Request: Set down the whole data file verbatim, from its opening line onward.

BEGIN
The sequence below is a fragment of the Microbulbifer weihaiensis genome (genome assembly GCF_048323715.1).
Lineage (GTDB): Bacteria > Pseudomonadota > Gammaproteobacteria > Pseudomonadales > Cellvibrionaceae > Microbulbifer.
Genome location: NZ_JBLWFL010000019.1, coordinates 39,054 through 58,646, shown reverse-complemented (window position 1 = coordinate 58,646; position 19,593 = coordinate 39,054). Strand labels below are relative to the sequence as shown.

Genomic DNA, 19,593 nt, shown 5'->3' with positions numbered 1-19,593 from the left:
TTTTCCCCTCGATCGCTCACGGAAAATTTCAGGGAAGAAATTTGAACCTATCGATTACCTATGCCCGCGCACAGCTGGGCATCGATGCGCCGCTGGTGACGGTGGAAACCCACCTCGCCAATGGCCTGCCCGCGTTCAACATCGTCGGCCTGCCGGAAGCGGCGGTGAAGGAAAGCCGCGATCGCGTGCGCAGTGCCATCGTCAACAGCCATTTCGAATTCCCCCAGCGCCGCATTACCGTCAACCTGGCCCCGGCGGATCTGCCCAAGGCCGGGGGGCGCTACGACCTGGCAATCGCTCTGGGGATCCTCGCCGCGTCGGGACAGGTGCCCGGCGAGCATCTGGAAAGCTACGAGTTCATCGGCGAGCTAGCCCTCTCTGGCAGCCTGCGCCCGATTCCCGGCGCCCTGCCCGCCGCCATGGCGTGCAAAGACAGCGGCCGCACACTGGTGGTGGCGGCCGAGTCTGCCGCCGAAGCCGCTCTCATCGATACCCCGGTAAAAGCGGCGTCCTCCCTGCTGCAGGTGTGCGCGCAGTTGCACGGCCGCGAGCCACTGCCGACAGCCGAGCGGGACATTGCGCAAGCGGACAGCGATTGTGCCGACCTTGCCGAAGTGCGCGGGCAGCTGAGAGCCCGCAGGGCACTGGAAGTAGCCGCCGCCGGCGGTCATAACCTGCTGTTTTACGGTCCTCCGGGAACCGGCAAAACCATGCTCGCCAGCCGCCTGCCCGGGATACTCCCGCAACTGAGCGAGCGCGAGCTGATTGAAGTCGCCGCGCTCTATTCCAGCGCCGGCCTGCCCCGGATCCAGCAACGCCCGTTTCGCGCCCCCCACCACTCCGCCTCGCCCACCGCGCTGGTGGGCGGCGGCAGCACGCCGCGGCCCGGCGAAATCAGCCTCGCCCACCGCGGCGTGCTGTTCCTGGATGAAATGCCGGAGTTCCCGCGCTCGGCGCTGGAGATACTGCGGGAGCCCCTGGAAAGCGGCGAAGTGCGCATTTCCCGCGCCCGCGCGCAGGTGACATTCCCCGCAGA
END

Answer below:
The sequence below is a fragment of the Microbulbifer weihaiensis genome (genome assembly GCF_048323715.1).
Lineage (GTDB): Bacteria > Pseudomonadota > Gammaproteobacteria > Pseudomonadales > Cellvibrionaceae > Microbulbifer.
Genome location: NZ_JBLWFL010000019.1, coordinates 39,054 through 58,646, shown reverse-complemented (window position 1 = coordinate 58,646; position 19,593 = coordinate 39,054). Strand labels below are relative to the sequence as shown.

Genomic DNA, 19,593 nt, shown 5'->3' with positions numbered 1-19,593 from the left:
TTTTCCCCTCGATCGCTCACGGAAAATTTCAGGGAAGAAATTTGAACCTATCGATTACCTATGCCCGCGCACAGCTGGGCATCGATGCGCCGCTGGTGACGGTGGAAACCCACCTCGCCAATGGCCTGCCCGCGTTCAACATCGTCGGCCTGCCGGAAGCGGCGGTGAAGGAAAGCCGCGATCGCGTGCGCAGTGCCATCGTCAACAGCCATTTCGAATTCCCCCAGCGCCGCATTACCGTCAACCTGGCCCCGGCGGATCTGCCCAAGGCCGGGGGGCGCTACGACCTGGCAATCGCTCTGGGGATCCTCGCCGCGTCGGGACAGGTGCCCGGCGAGCATCTGGAAAGCTACGAGTTCATCGGCGAGCTAGCCCTCTCTGGCAGCCTGCGCCCGATTCCCGGCGCCCTGCCCGCCGCCATGGCGTGCAAAGACAGCGGCCGCACACTGGTGGTGGCGGCCGAGTCTGCCGCCGAAGCCGCTCTCATCGATACCCCGGTAAAAGCGGCGTCCTCCCTGCTGCAGGTGTGCGCGCAGTTGCACGGCCGCGAGCCACTGCCGACAGCCGAGCGGGACATTGCGCAAGCGGACAGCGATTGTGCCGACCTTGCCGAAGTGCGCGGGCAGCTGAGAGCCCGCAGGGCACTGGAAGTAGCCGCCGCCGGCGGTCATAACCTGCTGTTTTACGGTCCTCCGGGAACCGGCAAAACCATGCTCGCCAGCCGCCTGCCCGGGATACTCCCGCAACTGAGCGAGCGCGAGCTGATTGAAGTCGCCGCGCTCTATTCCAGCGCCGGCCTGCCCCGGATCCAGCAACGCCCGTTTCGCGCCCCCCACCACTCCGCCTCGCCCACCGCGCTGGTGGGCGGCGGCAGCACGCCGCGGCCCGGCGAAATCAGCCTCGCCCACCGCGGCGTGCTGTTCCTGGATGAAATGCCGGAGTTCCCGCGCTCGGCGCTGGAGATACTGCGGGAGCCCCTGGAAAGCGGCGAAGTGCGCATTTCCCGCGCCCGCGCGCAGGTGACATTCCCCGCAGA